Journal of Chemical Ecology

, Volume 34, Issue 11, pp 1422–1429

Amphibian Chemical Defense: Antifungal Metabolites of the Microsymbiont Janthinobacterium lividum on the Salamander Plethodon cinereus

  • Robert M. Brucker
  • Reid N. Harris
  • Christian R. Schwantes
  • Thomas N. Gallaher
  • Devon C. Flaherty
  • Brianna A. Lam
  • Kevin P. C. Minbiole
Article

DOI: 10.1007/s10886-008-9555-7

Cite this article as:
Brucker, R.M., Harris, R.N., Schwantes, C.R. et al. J Chem Ecol (2008) 34: 1422. doi:10.1007/s10886-008-9555-7

Abstract

Disease has spurred declines in global amphibian populations. In particular, the fungal pathogen Batrachochytrium dendrobatidis has decimated amphibian diversity in some areas unaffected by habitat loss. However, there is little evidence to explain how some amphibian species persist despite infection or even clear the pathogen beyond detection. One hypothesis is that certain bacterial symbionts on the skin of amphibians inhibit the growth of the pathogen. An antifungal strain of Janthinobacterium lividum, isolated from the skin of the red-backed salamander Plethodon cinereus, produces antifungal metabolites at concentrations lethal to B. dendrobatidis. Antifungal metabolites were identified by using reversed phase high performance liquid chromatography, high resolution mass spectrometry, nuclear magnetic resonance, and UV-Vis spectroscopy and tested for efficacy of inhibiting the pathogen. Two metabolites, indole-3-carboxaldehyde and violacein, inhibited the pathogen’s growth at relatively low concentrations (68.9 and 1.82 μM, respectively). Analysis of fresh salamander skin confirmed the presence of J. lividum and its metabolites on the skin of host salamanders in concentrations high enough to hinder or kill the pathogen (51 and 207 μM, respectively). These results support the hypothesis that cutaneous, mutualistic bacteria play a role in amphibian resistance to fungal disease. Exploitation of this biological process may provide long-term resistance to B. dendrobatidis for vulnerable amphibians and serve as a model for managing future emerging diseases in wildlife populations.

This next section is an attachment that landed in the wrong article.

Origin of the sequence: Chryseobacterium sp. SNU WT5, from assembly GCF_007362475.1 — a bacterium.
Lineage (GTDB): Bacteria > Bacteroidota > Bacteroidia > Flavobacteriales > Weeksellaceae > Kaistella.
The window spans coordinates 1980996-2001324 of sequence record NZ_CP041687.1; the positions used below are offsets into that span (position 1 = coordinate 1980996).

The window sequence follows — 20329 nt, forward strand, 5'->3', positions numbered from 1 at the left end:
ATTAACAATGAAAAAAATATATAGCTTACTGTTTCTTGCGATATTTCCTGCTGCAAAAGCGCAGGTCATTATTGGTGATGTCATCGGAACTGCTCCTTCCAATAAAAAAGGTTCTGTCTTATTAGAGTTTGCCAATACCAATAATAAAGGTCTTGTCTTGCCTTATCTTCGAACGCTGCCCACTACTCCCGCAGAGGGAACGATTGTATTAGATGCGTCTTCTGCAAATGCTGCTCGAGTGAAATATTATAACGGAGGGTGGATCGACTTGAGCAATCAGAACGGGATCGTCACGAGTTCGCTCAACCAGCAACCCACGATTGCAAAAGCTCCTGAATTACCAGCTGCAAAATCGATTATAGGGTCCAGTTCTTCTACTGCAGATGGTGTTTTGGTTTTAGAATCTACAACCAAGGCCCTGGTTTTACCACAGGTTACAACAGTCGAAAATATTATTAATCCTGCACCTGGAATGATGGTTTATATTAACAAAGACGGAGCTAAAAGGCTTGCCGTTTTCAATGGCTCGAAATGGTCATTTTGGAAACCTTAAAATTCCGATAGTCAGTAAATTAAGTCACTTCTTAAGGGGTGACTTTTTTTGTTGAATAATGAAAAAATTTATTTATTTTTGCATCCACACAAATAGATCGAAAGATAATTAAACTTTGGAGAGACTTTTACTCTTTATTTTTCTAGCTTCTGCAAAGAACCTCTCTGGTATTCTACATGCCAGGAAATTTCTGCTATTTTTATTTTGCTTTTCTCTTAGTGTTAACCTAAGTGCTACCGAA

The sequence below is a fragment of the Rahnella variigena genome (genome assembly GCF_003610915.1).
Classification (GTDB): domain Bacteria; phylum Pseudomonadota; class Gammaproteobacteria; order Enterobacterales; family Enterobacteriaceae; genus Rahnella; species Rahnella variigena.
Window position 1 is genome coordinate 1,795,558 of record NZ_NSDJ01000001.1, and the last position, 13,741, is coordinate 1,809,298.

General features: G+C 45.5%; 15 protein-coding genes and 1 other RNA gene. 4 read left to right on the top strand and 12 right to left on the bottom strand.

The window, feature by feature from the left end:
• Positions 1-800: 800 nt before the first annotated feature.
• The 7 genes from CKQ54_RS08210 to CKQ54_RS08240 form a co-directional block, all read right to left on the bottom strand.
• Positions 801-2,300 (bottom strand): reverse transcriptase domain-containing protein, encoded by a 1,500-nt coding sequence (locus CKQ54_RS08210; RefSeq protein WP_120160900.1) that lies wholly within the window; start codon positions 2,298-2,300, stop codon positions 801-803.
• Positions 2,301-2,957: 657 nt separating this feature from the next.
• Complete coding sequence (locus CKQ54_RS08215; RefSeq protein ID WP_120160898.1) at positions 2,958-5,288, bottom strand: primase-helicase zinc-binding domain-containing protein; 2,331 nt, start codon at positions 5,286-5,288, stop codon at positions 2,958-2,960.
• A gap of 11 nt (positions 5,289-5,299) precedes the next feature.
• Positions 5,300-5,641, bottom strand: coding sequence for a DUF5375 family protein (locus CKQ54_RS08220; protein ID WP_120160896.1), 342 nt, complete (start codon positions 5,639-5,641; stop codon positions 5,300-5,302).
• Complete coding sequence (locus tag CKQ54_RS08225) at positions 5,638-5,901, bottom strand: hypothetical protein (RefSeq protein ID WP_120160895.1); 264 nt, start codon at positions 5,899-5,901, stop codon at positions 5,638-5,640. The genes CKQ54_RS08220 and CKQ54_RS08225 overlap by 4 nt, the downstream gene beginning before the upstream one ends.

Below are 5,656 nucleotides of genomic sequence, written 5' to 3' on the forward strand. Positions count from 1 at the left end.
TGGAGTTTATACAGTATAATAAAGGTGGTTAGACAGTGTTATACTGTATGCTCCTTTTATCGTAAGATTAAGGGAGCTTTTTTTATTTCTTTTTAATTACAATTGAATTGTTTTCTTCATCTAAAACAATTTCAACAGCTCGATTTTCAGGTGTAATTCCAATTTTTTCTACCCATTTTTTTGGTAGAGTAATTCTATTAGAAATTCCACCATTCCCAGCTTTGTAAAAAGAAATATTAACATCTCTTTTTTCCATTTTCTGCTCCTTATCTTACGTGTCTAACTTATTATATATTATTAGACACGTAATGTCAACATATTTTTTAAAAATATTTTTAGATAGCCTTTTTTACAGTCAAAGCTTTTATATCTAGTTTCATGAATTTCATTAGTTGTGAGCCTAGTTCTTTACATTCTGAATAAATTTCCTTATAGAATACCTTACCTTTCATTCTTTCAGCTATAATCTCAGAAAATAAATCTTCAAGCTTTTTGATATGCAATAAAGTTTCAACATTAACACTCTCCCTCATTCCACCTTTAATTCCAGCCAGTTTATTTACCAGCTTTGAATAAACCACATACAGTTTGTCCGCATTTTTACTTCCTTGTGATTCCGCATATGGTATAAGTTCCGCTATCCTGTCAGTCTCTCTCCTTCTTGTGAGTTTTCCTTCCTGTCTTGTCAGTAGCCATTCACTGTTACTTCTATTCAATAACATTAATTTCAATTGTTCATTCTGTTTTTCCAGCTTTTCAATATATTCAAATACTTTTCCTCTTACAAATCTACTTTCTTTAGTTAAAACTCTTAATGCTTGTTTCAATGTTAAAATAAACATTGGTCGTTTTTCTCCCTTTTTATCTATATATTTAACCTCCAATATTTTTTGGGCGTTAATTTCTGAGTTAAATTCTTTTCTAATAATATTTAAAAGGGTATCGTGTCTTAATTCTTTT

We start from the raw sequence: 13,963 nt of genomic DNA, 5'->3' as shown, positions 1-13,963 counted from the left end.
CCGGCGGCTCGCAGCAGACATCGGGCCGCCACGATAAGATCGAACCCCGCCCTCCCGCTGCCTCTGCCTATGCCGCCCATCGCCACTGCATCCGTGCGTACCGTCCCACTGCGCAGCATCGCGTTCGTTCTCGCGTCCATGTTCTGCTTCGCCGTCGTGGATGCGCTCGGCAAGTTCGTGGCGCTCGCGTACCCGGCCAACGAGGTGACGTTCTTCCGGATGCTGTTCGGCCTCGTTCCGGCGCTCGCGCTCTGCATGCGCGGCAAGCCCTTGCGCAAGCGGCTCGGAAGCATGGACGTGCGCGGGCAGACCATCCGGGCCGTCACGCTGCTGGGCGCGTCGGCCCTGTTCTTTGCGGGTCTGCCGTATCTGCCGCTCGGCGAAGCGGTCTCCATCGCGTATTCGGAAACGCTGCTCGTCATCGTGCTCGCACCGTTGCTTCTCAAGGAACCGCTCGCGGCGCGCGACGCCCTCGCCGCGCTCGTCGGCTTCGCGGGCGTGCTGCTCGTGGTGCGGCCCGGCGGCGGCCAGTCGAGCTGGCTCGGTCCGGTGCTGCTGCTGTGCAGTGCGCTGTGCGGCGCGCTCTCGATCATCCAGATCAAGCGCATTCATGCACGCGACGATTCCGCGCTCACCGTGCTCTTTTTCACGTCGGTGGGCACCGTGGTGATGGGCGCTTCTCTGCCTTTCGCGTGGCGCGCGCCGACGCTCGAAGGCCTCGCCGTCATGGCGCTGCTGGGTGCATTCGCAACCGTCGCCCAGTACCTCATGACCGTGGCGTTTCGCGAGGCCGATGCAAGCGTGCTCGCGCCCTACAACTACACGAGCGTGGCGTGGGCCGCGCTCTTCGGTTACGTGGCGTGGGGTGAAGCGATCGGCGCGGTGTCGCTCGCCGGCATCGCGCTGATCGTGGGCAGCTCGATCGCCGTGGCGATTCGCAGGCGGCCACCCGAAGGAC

Keywords

Janthinobacterium lividumPlethodon cinereusBatrachochytrium dendrobatidisBeneficial bacteriaViolaceinIndole-3-carboxaldehyde

Supplementary material

10886_2008_9555_MOESM1_ESM.doc (144 kb)
Supplementary Figure 1RP-HPLC UV-Vis spectra of Janthinobacterium lividum extract, indole-3-carboxaldehyde standard, and violacein standard. UV-Vis spectra of (a) indole-3-carboxaldehyde and (b) violacein. Dashed lines refer to standards and solid lines refer to extracts from J. lividum. For both standards and extracts, the RP-HPLC retention time of indole-3-carboxaldehyde was approximately 9.06 min and violacein was approximately 11.15 min. (DOC 143 KB)
10886_2008_9555_MOESM2_ESM.doc (85 kb)
Supplementary Figure 2A composite* of 16S rRNA gene DGGE profiles of skin bacteria from the wild caught salamanders, Plethodon cinereus, and comparison with migration of 16S rRNA gene fragments of Janthinobacterium lividum. The J. lividum standard (right lane) run along with the wild-caught salamanders and the resulting bands were matched (indicated with an arrow). *A composite of two separate gels with the same standard for comparison. Lane one is superimposed from an analogous DGGE. (DOC 19.5 KB)
10886_2008_9555_MOESM3_ESM.doc (26 kb)
Supplementary Table 11H NMR (600 MHz) and HR-MS analysis of antifungal compounds isolated from a broth culture of Janthinobacterium lividum. (DOC 26.5 KB)
10886_2008_9555_MOESM4_ESM.doc (59 kb)
Supplementary Table 2Skin mucus depth determinations of Plethodon cinereus.a (DOC 61.5 KB)

Copyright information

© Springer Science+Business Media, LLC 2008

Authors and Affiliations

  • Robert M. Brucker
    • 1
    • 2
  • Reid N. Harris
    • 2
  • Christian R. Schwantes
    • 1
  • Thomas N. Gallaher
    • 1
  • Devon C. Flaherty
    • 2
  • Brianna A. Lam
    • 2
  • Kevin P. C. Minbiole
    • 1
  1. 1.Department of Chemistry and BiochemistryJames Madison UniversityHarrisonburgUSA
  2. 2.Department of BiologyJames Madison UniversityHarrisonburgUSA